100 Things #27: Making Interesting Drinks.

I love cooking things. I also love coming up with nice drinks to go with them. Often that’s a customized tea blend. Other times, it’s a homemade soda. Sometimes it’s a juice thing.

And sometimes it’s some unholy hybrid of the three.

And sometimes, it’s entirely undefinable.

I remember a good drink that began with seltzer fizzed-up three buzzes in my SodaStream unit. After having drunk half the liter as plain seltzer, made some lemon syrup using sugar and lemon juice, added a shot of tart Montmorency cherry juice, and then tossed that all in a tall glass. The combination was wonderfully sweet and tart, and the dark color belied the taste that I’d just made—because it tasted like pink lemonade.

A slightly less…successful attempt started with the same strength of seltzer, but with a bit of vanilla syrup instead—Torani, if I recall correctly. I’d forgotten that such a heavy syrup, being added to a seltzer’d bottle—even tilted properly—results n a vanilla geyser. Furthermore, even though the liquid was bubbly as hell, the flavor was flat. Missing that certain something or another. I still haven’t figured out how to get that one to work. A shame, considering vanilla’s my favorite flavor.

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100 Things #22: Cooking.


I’ve said it before. I like to eat. A lot. I like to eat a lot. I love food. I’m a firm believer that one should live to eat, not eat to live.

Which makes the fact that I’ve been living with an eating disorder for this long incredibly amusing.

I learned to cook when my grandmother would cut off my limit for food at the table. I worked at a Hardee’s at the time, where I could get enormous burgers whenever I wanted to and had the money for. I would often get a charbroiled burger from there before I got home because otherwise the dinner that would be waiting for me would be meagre. As I also tired of the repetitive selection, I started using my check to fiddle around with making things.

…the first few times, it was a disaster. I smoked the kitchen up one day trying to make pancakes. I learned from that mistake, though, and began playing around with different things. Eventually I picked up some base skills—the grilled cheese sandwich, the perfectly toasted fish fillet. My first foray into REAL cooking, however, came from me needing to bum a ride to a place. I paid attention to the flavors of my cousin’s favorite food, and by the time I needed to get things done, I had a plate of hot wings ready to bribe him with. Frankly I was hoping for “It’s edible” as a response.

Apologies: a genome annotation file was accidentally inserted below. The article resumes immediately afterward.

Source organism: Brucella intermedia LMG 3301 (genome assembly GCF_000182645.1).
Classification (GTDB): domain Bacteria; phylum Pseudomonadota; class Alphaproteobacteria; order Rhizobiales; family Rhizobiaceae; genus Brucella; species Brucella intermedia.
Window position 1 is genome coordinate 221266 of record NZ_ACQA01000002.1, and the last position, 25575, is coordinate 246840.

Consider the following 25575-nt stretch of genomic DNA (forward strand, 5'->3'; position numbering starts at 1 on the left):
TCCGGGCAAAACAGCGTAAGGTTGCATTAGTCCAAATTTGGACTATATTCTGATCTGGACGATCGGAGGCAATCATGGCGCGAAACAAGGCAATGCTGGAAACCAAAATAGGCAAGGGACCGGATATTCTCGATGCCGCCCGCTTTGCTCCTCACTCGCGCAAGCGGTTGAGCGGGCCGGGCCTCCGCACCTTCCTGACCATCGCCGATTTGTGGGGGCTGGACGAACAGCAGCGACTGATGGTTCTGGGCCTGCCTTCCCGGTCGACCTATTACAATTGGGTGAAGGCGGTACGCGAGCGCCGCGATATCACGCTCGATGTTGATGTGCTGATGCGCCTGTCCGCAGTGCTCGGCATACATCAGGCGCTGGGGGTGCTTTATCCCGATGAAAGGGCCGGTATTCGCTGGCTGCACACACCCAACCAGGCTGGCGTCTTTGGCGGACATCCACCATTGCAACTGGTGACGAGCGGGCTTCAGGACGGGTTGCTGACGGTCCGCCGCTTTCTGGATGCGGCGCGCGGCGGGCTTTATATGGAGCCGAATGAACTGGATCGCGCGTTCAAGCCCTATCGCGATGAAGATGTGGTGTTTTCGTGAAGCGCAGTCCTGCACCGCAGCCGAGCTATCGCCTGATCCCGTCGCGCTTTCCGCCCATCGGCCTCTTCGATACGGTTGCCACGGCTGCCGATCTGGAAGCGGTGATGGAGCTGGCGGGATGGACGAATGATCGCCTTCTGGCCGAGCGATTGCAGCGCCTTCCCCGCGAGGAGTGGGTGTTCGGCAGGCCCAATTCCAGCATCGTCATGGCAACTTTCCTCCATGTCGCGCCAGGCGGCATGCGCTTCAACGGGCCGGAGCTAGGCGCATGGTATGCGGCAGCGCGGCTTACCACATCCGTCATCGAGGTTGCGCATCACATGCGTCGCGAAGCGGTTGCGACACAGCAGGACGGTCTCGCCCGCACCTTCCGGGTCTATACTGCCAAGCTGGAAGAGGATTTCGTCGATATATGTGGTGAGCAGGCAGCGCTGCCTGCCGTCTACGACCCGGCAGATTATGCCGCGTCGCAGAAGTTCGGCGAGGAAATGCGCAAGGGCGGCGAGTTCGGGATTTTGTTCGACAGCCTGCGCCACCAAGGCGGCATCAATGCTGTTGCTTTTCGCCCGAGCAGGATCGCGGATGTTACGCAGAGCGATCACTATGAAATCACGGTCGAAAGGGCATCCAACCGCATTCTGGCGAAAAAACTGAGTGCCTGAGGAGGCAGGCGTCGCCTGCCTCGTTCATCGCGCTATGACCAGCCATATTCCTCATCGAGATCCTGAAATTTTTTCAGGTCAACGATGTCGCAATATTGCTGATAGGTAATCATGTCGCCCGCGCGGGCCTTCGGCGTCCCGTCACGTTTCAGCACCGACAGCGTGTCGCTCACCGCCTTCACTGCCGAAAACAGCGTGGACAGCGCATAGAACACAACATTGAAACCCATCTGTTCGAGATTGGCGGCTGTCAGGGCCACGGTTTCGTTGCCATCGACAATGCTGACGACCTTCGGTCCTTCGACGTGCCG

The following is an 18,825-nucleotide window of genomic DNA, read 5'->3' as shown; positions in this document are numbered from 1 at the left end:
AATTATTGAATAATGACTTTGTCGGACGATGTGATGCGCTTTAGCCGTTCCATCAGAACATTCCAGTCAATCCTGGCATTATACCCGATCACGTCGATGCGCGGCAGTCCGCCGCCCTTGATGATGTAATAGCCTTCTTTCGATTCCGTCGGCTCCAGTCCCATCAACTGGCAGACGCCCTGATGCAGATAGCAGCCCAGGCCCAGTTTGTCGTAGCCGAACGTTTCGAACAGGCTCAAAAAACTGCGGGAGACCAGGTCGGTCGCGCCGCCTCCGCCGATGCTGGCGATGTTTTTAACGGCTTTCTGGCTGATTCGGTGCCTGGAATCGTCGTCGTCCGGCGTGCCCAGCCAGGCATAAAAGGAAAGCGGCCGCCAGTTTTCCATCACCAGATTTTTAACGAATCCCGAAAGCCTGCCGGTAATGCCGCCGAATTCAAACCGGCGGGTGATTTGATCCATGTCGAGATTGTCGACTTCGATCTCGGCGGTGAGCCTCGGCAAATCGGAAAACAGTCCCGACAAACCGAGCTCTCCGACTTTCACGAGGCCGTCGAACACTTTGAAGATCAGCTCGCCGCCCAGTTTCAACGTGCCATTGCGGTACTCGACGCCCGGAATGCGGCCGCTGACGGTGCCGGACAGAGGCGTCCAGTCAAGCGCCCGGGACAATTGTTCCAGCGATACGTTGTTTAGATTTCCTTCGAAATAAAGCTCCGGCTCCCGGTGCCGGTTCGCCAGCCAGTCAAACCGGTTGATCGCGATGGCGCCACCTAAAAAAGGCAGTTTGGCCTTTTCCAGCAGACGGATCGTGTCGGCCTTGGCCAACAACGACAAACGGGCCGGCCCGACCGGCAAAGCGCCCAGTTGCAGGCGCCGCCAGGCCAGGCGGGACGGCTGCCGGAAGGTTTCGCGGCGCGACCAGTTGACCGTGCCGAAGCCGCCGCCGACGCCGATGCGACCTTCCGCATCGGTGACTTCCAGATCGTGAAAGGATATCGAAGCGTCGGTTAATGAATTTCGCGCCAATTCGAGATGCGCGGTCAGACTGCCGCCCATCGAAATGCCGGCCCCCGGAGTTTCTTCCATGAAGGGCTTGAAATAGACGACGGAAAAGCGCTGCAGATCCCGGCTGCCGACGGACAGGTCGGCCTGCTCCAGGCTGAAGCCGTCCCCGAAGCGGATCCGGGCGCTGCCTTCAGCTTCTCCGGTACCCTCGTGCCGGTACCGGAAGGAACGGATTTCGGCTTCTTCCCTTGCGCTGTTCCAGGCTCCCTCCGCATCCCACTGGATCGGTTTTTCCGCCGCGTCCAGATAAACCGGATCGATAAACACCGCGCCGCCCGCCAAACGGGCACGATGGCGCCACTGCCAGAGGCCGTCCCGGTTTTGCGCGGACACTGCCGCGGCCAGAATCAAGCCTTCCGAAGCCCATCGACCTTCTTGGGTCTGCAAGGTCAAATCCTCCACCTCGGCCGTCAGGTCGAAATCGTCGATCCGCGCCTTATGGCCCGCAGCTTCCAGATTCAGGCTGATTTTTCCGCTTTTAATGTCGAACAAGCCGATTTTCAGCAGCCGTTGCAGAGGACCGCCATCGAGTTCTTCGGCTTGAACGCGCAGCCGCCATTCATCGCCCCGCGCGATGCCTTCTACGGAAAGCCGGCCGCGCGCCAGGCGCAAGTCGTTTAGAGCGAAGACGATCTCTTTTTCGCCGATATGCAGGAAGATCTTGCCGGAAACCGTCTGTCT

“…Wow, cous,’ when did you learn how to cook on us? This is actually good!”

I swear, I was floating on air. That year was also the year I made the Christmas dinner and completely floored them.

Since then I’ve taken it to a whole ‘nother level—it’s always kind of gratifying to have a little light lunch on the building common area and watch the faces as I pull out one of my simpler dishes with a gourmet spin—like my California roll. Deceptively simple to make, but so pretty that people don’t hesitate to stop, stare, and demand where I got it. I love watching their faces when I answer that I made it myself. It stops the “but OUR people don’t eat that” argument in its tracks when they find out THAT little bit of information.

Another thing I like about cooking is that I know what’s in the things that I eat—only the things that I put in them. If you’ve ever looked at the label of a back of a microwave popcorn package (full disclosure, YUM), and then compared it to just popping it at home…some of the things in microwave popcorn are…er…alarming, to be nice about it.

I can actually make a few things after I’ve eaten them a few times. I like to dissect a recipe until I can replicate it as exactly as possible—and then improve on it. As a result, I’m just a little bit of a food snob on some things. (“Excuse me. This soy sauce contains no soy—and I’m beginning to suspect no sauce.”)

Presentation is a big thing, too: I prefer my food to look as good as it’s going to taste. This is part of why my favorite Iron Chef is Masaharu Morimoto: his food is so pretty that I feel guilty about being just about to watch the judges scarf it down. Food must be a feast for ALL the senses, not just the taste. I get the feeling if this attitude were more prevalent in America, the obesity rate would drop. I’m a terrible binge-eater, and if I stop to make my food look as beautiful as it tastes, I eat less—and feel better.